Simulating the relocation of the European Headquarters of a global corporation using the Blackboard virtual learning environment
||Nunnington, Nick; Henriet Eilander
||Simulating the relocation of the European Headquarters of a global corporation using the Blackboard virtual learning environment
||11th European Real Estate Society Conference (2-5 June 2004) Milano, Italy
||The use of virtual learning environments (vle) to enhance autonomous learning by students is being introduced into a number of real estate courses throughout Europe. At the same time the built environment professions are moving towards a more multi-disciplinary and international approach in solving ever more complex real estate and business problems. There is a need therefore for built environment education to “collapse boundaries” between both professional disciplines and across European borders. This paper evaluates the ambitious and extensive use of the Blackboard vle for a project titled “The European Challenge” which simulates the re-location of the European Headquarters of a US based corporation of 303 employees and examines the strategic issues of defining and integrating the business issues and location /real estate demand criteria, researching city locations against those criteria, the decision making process, building selection and evaluation and space planning and design. This ambitious multi-disciplinary project initially brought together over 60 students in pan European teams from 6 countries in the pilot, and has a target of growing this to several hundred students from 10 countries. It provides one of the most complex case studies of vle delivered projects in Europe. Using control group variations of the European Challenge as a case study and comparing it against other vle delivered projects it utilises the statistical monitoring and evaluation tools within the vle itself, further triangulated against student perception analysis to evaluate the autonomous learning potential of pan-European and multi-disciplinary projects. This paper takes the reader/listener through the project, critically examines the role of a vle in supporting autonomous learning and provides a critical and comparative evaluation of the project in terms of: the students autonomous learning experience the engagement of the vle and what is perceived to be “value added” the impact of multi-disciplinary collaboration and the opportunities and problems of collaborative projects. The initial results show interesting findings in terms of what factors drive students commitment, motivation and interest in vle delivered projects and which components of the vle provide the most “added value” especially when used in a pan European project.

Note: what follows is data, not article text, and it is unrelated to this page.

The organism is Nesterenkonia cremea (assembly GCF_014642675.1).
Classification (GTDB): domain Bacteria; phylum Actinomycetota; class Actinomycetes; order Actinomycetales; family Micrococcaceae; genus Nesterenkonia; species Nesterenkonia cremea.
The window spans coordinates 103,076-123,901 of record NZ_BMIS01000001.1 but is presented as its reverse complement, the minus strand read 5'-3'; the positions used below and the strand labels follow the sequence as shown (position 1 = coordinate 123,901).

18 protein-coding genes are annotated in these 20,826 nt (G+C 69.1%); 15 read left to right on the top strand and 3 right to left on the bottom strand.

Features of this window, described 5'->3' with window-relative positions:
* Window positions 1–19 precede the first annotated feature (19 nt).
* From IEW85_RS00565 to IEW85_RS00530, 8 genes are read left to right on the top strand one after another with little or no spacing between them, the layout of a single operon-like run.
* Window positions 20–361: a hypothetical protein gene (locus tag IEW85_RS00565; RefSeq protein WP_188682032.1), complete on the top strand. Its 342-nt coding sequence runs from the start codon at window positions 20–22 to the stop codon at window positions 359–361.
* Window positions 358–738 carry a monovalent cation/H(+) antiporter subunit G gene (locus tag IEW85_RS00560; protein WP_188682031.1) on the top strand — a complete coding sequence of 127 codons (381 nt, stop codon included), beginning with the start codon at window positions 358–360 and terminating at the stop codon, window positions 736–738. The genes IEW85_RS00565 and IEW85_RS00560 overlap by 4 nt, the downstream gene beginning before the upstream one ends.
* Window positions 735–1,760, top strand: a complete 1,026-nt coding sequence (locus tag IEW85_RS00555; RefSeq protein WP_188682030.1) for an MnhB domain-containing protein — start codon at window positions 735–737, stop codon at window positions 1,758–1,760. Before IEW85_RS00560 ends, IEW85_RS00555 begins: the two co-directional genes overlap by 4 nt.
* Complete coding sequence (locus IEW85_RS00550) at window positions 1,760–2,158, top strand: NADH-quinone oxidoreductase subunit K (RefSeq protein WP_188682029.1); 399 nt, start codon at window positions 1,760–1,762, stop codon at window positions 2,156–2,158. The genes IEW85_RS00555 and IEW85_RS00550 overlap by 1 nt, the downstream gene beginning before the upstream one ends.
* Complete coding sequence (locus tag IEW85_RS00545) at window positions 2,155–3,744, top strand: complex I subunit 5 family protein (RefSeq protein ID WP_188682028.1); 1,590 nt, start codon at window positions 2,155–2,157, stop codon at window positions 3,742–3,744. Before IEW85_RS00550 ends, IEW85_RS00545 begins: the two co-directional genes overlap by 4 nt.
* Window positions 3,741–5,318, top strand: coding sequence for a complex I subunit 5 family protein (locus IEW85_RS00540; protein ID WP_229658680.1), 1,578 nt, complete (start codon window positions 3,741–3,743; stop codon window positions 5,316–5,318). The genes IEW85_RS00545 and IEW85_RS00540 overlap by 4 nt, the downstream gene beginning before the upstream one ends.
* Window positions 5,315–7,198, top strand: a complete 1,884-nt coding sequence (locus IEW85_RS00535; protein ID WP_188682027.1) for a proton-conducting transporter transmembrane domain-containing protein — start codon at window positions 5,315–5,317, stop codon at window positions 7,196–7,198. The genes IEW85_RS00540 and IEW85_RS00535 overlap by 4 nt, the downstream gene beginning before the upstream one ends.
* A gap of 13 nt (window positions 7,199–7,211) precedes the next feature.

||Autonomous Learning; Integrated multi-disciplinary projects; pan-European university partnerships; Corporate Real Estate; virtual learning environments
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||New Developments in Real Estate Education
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